Linux users already know about minicom which will work just fine
Now configure the scanner for communication as discussed above and type QU and press Enter. The scanner should respond with QUF or QUN. If the response is QUF type QUN and press Enter. then type QU and press Enter and the scanner should respond with QUN. Now, turn down the squelch until it breaks and you should see a +. Turn the squelch back up and you should see a -.
Everything is working as it should. Experiment with some other commands and also observe the terminal when the scanner intercepts transmissions.
Of course the really neat stuff can only be done under program control combined with some kind of data base containing information about each frequency.
If you have any 2052 software that you wish to share, let me know and I will provide a link to it or make it available here for download.
Here's a QBASIC skeleton to demonstrate how to construct a program:|
Note: If you don't have QBASIC and want it, look in the other\oldmsdos directory of a W95 or W98 CD
If you are familiar with any other programming language, it will work as well; the programming required is not very high tech. I picked QBASIC for this how-to because almost anyone can read it and figure out what's going on. If the program can send and receive data from a serial port, read and write to a file, and read from the keyboard and write to the screen, you're all set. You just have to listen to the serial port for either of the two characters "+" and "-". That tells you when the scanner starts or finishes receiving a signal. Then you (or preferably your program) query the scanner to find out what just happened or what the settings are, etc. Save what you want to a file, send information to the screen, build a few subroutines to do whatever it is you want to do and you're all set to enjoy your scanner.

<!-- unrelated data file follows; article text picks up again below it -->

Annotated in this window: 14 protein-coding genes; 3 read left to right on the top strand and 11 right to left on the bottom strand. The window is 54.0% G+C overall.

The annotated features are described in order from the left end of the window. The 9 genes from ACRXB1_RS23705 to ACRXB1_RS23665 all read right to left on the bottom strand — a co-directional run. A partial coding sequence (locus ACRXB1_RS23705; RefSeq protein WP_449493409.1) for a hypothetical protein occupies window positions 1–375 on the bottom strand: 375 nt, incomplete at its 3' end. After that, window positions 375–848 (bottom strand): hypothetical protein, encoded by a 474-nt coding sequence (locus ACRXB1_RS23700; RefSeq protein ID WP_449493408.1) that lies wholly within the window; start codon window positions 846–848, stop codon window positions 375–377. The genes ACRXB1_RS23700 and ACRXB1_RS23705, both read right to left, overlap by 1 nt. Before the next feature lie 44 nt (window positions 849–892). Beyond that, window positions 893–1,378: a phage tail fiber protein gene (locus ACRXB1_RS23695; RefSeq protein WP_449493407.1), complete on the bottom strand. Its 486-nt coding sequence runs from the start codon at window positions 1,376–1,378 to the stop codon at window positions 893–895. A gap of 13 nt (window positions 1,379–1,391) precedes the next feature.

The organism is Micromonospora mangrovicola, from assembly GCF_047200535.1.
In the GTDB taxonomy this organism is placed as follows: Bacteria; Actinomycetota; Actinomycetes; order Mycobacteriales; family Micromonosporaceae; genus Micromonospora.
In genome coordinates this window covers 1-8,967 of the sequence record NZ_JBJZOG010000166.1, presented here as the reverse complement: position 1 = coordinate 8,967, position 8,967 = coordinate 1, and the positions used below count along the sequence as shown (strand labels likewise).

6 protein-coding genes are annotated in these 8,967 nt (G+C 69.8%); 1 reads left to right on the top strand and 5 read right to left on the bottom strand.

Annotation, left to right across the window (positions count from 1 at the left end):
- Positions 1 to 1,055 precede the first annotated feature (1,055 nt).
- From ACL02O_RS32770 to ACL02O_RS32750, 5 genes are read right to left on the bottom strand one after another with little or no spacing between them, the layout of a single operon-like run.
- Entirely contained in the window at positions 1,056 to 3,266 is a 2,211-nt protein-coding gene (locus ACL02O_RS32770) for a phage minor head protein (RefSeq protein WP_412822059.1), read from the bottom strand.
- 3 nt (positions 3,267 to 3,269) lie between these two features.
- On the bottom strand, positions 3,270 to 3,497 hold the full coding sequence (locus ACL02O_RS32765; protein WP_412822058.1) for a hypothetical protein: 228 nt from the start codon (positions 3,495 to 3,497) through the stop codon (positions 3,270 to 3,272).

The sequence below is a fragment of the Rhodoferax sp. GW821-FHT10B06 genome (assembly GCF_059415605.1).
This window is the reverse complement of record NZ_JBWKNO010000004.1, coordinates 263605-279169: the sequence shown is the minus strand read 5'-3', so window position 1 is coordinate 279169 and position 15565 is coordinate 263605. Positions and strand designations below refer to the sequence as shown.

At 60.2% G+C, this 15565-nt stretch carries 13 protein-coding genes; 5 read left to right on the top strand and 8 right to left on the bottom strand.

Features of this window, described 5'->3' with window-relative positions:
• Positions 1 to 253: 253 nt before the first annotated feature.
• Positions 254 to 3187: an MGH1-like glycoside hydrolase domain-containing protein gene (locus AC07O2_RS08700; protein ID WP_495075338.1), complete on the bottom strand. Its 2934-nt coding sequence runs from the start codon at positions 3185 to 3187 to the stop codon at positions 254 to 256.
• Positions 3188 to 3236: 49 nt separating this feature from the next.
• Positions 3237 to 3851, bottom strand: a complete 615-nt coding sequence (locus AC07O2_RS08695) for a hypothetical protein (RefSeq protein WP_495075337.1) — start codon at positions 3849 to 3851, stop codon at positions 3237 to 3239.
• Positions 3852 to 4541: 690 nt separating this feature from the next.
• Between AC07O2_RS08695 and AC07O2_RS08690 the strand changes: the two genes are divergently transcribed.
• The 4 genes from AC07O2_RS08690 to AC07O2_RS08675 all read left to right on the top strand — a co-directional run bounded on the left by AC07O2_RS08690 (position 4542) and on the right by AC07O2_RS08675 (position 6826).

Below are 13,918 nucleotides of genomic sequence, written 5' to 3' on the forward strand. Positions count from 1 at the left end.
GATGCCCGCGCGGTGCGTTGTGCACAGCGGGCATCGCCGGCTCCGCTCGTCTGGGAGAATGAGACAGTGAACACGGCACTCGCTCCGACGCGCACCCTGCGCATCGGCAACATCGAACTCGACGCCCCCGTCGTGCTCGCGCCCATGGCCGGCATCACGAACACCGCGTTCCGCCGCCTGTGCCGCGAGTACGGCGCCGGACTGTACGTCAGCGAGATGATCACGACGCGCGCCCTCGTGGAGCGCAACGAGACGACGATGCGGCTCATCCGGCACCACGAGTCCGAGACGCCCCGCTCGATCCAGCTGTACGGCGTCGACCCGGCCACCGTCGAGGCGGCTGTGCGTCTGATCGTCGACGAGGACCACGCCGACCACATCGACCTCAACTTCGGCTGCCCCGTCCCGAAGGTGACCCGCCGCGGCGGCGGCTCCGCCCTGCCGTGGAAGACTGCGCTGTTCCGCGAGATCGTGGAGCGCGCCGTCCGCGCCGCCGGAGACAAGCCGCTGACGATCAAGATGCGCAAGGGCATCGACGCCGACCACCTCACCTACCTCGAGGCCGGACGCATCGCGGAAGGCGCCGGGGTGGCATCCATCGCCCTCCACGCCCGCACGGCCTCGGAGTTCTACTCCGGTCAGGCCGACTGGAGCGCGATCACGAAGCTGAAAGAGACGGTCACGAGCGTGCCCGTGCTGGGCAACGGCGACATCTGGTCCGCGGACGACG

OPEN "COM1:9600,N,8,1,CD0,CS0,DS0,OP0,RS,TB100,RB100" FOR RANDOM AS #1 CLS PRINT "PRO2052 Scanner Program - Press any key to abort" PRINT #1, "MD" ' get mode from scanner FOR x = 1 TO 20000: NEXT x ' insert some delay. This for a 233 Mhz WHILE LOC(1) = 0: WEND 'WAIT FOR DATA r$ = INPUT$(LOC(1), #1) 'READ DATA IF MID$(r$, 1, 4) = "MD00" THEN PRINT "Scanning" ELSE PRINT "Manual": END DO WHILE LOC(1) = 0 KB$ = INKEY$ ' STROBE KEYBOARD FOR KEYPRESS IF KB$ <> "" THEN CLOSE : PRINT "CLOSED": END WEND 'WAIT FOR DATA r$ = INPUT$(LOC(1), #1) 'READ DATA IF r$ = "+" THEN PRINT "RECEIVING" FOR x = 1 TO 10000: NEXT x PRINT #1, "MA" 'GET CURRENT CHANNEL STATUS FOR x = 1 TO 10000: NEXT x ELSEIF r$ = "-" THEN PRINT "Scanning" ELSE IF LEN(r$) > 1 THEN PRINT "CHAN "; MID$(r$, 3, 3); " Freq "; MID$(r$, 8, 4); "."; MID$(r$, 12, 4) END IF LOOP
Download this code I am offering no support because I don't have time. This code is an exact copy of a working model using QBASIC Version 1.1
Click here to download a sample I/O program. This program demonstrates one way to do disk Input/Output.
Here's a tip for those trying to use Tcl/Tk to control the scanner (A good choice). Set the translation for MacIntosh. i.e. -translation cr. This will convert the cr that the scanner sends to a linefeed, and convert the linefeed that your program sends to the scanner to a carriage return. The scanner wants only a carriage return after the data. Anything else will cause an error. This will also work if you are using a Windows platform with Cygwin and Tcl/Tk